The was a swirl of hugs and kisses as sailors left the ship.
The USS Farragut steamed home Sunday to cheers from a joyous crowd after a nine-month deployment that included intercepting an arms shipment.
Navy voyages typically last six months, so the extra time at sea ratcheted the anticipation even higher among family and friends waiting at the Mayport pier for the 275 sailors.
Mayor Alvin Brown was among those on hand to salute their return.
‚ÄúMay God continue to smile upon you,‚Äù he told them. ‚ÄúWelcome home, USS Farragut.‚Äù
Then it was time to play catch-up in the swirl of tight hugs and passionate kisses as sailors streamed off the ship.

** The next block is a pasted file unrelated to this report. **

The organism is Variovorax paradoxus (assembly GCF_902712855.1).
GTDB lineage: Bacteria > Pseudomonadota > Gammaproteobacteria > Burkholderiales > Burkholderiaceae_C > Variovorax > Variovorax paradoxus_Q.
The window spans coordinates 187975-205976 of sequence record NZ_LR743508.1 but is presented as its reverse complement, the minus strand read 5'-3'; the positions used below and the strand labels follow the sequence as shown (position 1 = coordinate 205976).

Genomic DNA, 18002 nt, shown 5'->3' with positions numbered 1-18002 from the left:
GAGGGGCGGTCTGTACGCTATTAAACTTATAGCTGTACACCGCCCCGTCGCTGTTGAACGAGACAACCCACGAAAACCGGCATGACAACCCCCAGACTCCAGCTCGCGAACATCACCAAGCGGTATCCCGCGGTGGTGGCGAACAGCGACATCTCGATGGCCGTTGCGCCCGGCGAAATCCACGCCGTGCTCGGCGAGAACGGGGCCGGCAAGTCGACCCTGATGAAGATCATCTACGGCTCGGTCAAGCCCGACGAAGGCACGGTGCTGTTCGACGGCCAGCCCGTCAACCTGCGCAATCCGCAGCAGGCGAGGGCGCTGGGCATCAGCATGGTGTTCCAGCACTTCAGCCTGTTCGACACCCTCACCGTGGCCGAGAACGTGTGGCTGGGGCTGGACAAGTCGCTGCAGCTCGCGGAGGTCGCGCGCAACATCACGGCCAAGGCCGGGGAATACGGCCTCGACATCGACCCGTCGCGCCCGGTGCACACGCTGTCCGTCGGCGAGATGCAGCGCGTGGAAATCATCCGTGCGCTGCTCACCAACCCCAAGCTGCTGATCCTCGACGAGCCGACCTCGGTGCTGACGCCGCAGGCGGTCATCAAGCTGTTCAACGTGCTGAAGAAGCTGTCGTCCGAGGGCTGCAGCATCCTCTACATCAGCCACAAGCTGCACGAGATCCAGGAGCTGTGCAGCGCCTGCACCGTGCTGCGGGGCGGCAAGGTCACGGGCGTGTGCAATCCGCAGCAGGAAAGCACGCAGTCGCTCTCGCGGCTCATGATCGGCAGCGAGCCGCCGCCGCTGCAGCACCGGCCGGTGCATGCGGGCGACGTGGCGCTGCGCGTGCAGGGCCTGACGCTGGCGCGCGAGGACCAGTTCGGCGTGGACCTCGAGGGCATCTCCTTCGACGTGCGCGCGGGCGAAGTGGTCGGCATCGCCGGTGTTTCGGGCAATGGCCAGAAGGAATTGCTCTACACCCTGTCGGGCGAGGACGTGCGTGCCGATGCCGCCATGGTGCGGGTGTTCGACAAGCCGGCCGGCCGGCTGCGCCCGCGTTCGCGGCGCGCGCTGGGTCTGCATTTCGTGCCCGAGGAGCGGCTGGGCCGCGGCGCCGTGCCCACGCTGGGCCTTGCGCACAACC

Brown told the crowd that one of the Farragut‚Äôs missions involved successfully intercepting a shipment of ‚Äúillegal arms‚Äù off the coast of Yemen.
The Navy did not have additional details about that mission.
The Navy said the destroyer helped prevent piracy against vessels in the Gulf of Oman, Gulf of Aden and Somali Basin.
After departing Mayport on June 20, the destroyer‚Äôs 81,000 nautical miles of travel also took it across the Arctic Circle to visit a Russian port. A ‚ÄúBlue Nose‚Äù ceremony aboard the ship celebrated the crossing of that chilly point on the globe.
Sailors can keep in touch with families by Skype, but that was no substitute for actually being together in person.
Petty Officer Justin Gullatt‚Äôs family greeted him with a sign saying, ‚ÄúA daughter may outgrow your lap, but she never outgrows your love.‚Äù The daughter is 19-month-old Rileigh.
‚ÄúShe‚Äôs huge,‚Äù Gullatt said with a laugh as he held her again.
But still small enough to sit on his lap when they got back home.